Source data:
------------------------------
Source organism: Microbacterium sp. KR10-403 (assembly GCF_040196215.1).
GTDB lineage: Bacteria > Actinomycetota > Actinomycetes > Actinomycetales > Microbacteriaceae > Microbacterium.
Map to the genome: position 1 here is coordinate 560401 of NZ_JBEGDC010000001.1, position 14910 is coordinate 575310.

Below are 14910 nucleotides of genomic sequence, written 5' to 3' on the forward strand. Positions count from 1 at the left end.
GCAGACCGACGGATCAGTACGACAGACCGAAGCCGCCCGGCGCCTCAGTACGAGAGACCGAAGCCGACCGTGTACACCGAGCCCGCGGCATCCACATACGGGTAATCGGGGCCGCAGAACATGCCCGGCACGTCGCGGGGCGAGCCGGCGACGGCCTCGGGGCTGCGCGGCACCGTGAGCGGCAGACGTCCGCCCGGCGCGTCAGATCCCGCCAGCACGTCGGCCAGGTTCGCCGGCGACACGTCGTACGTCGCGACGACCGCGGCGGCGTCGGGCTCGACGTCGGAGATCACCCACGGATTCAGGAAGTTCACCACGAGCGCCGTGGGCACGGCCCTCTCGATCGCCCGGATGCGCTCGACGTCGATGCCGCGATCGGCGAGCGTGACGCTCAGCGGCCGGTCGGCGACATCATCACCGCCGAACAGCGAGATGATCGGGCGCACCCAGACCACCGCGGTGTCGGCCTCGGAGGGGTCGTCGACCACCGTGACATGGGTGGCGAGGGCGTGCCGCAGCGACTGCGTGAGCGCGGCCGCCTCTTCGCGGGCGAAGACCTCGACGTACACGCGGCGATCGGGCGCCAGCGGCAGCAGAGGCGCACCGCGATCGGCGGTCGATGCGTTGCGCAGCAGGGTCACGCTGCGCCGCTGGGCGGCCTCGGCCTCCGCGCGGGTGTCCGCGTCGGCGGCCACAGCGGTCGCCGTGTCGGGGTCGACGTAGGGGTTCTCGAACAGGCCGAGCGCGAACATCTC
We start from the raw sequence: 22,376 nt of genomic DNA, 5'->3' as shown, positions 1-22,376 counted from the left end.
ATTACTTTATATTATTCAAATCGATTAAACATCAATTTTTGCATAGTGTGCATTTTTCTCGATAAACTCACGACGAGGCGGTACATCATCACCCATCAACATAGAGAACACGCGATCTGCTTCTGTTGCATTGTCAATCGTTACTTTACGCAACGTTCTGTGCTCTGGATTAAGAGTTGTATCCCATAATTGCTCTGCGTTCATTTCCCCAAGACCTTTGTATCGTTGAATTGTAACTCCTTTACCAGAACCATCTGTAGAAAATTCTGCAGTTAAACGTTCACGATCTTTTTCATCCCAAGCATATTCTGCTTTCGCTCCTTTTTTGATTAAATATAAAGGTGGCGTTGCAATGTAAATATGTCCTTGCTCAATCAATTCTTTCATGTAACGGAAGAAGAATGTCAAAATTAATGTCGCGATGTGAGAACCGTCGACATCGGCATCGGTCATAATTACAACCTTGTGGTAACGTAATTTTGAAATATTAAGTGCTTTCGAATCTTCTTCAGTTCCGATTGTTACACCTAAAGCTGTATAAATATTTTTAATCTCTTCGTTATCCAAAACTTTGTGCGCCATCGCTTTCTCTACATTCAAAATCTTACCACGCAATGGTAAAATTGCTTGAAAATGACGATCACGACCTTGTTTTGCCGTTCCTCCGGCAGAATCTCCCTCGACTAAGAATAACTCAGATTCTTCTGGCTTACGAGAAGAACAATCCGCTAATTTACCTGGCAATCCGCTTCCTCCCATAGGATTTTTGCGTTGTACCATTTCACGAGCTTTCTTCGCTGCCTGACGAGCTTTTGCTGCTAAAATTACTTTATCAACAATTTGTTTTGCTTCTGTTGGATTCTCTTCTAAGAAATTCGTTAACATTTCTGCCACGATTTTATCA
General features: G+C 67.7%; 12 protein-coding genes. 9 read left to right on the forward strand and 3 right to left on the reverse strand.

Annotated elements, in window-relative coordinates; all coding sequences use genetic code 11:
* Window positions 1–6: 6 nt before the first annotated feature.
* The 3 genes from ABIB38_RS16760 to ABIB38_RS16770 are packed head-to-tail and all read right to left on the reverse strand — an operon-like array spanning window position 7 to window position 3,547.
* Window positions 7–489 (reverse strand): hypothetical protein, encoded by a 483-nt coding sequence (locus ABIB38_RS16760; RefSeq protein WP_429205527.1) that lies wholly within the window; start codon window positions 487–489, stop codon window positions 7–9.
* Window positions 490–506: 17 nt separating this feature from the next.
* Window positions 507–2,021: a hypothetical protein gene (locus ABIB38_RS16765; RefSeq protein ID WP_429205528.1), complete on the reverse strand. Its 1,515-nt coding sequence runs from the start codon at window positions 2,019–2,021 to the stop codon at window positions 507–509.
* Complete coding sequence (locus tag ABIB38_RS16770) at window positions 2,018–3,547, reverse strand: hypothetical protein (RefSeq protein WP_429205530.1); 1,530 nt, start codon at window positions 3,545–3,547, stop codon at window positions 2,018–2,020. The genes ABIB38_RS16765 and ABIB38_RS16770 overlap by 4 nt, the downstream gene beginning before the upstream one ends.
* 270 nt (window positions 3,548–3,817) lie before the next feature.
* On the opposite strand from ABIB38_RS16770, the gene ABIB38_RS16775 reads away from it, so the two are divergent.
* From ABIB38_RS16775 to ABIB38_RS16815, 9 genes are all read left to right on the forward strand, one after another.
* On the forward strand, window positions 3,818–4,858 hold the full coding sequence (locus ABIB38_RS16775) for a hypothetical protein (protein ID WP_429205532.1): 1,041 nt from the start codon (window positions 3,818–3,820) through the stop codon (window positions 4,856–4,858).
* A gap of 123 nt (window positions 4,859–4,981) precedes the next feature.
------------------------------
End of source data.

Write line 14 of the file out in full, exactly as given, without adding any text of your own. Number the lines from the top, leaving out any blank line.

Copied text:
* Window positions 507–2,021: a hypothetical protein gene (locus ABIB38_RS16765; RefSeq protein ID WP_429205528.1), complete on the reverse strand. Its 1,515-nt coding sequence runs from the start codon at window positions 2,019–2,021 to the stop codon at window positions 507–509.